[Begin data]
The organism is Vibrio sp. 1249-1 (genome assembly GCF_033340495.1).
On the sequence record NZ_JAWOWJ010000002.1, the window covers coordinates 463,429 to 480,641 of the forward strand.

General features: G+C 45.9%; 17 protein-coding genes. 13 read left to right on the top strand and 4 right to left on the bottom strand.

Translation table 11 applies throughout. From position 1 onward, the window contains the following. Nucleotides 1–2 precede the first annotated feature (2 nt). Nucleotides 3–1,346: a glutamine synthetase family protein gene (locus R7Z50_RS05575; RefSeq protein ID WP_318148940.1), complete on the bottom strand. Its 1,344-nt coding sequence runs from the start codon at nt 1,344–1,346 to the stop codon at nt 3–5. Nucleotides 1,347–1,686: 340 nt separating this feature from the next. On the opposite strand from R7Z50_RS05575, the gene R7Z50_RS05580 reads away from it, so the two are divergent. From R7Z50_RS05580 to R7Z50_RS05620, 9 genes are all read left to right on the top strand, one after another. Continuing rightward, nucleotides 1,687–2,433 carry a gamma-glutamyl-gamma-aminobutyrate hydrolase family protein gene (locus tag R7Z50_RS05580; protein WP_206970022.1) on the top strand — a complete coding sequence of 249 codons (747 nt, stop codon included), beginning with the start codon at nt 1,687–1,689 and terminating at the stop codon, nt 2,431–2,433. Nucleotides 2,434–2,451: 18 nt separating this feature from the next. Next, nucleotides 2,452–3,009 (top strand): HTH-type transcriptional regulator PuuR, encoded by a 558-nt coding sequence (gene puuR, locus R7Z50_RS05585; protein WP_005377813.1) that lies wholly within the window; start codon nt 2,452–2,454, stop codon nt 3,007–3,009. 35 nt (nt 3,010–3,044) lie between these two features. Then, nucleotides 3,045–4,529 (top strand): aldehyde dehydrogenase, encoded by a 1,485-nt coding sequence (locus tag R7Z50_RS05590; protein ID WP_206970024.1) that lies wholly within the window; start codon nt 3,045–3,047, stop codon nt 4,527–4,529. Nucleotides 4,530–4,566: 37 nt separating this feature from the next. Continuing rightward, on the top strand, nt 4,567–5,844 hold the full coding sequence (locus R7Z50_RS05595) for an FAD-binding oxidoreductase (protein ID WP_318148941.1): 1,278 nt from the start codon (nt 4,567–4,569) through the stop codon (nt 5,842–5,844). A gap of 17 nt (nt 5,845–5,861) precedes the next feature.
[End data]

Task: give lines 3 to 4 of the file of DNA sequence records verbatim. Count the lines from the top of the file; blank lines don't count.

General features: G+C 45.9%; 17 protein-coding genes. 13 read left to right on the top strand and 4 right to left on the bottom strand.

Translation table 11 applies throughout. From position 1 onward, the window contains the following. Nucleotides 1–2 precede the first annotated feature (2 nt). Nucleotides 3–1,346: a glutamine synthetase family protein gene (locus R7Z50_RS05575; RefSeq protein ID WP_318148940.1), complete on the bottom strand. Its 1,344-nt coding sequence runs from the start codon at nt 1,344–1,346 to the stop codon at nt 3–5. Nucleotides 1,347–1,686: 340 nt separating this feature from the next. On the opposite strand from R7Z50_RS05575, the gene R7Z50_RS05580 reads away from it, so the two are divergent. From R7Z50_RS05580 to R7Z50_RS05620, 9 genes are all read left to right on the top strand, one after another. Continuing rightward, nucleotides 1,687–2,433 carry a gamma-glutamyl-gamma-aminobutyrate hydrolase family protein gene (locus tag R7Z50_RS05580; protein WP_206970022.1) on the top strand — a complete coding sequence of 249 codons (747 nt, stop codon included), beginning with the start codon at nt 1,687–1,689 and terminating at the stop codon, nt 2,431–2,433. Nucleotides 2,434–2,451: 18 nt separating this feature from the next. Next, nucleotides 2,452–3,009 (top strand): HTH-type transcriptional regulator PuuR, encoded by a 558-nt coding sequence (gene puuR, locus R7Z50_RS05585; protein WP_005377813.1) that lies wholly within the window; start codon nt 2,452–2,454, stop codon nt 3,007–3,009. 35 nt (nt 3,010–3,044) lie between these two features. Then, nucleotides 3,045–4,529 (top strand): aldehyde dehydrogenase, encoded by a 1,485-nt coding sequence (locus tag R7Z50_RS05590; protein ID WP_206970024.1) that lies wholly within the window; start codon nt 3,045–3,047, stop codon nt 4,527–4,529. Nucleotides 4,530–4,566: 37 nt separating this feature from the next. Continuing rightward, on the top strand, nt 4,567–5,844 hold the full coding sequence (locus R7Z50_RS05595) for an FAD-binding oxidoreductase (protein ID WP_318148941.1): 1,278 nt from the start codon (nt 4,567–4,569) through the stop codon (nt 5,842–5,844). A gap of 17 nt (nt 5,845–5,861) precedes the next feature.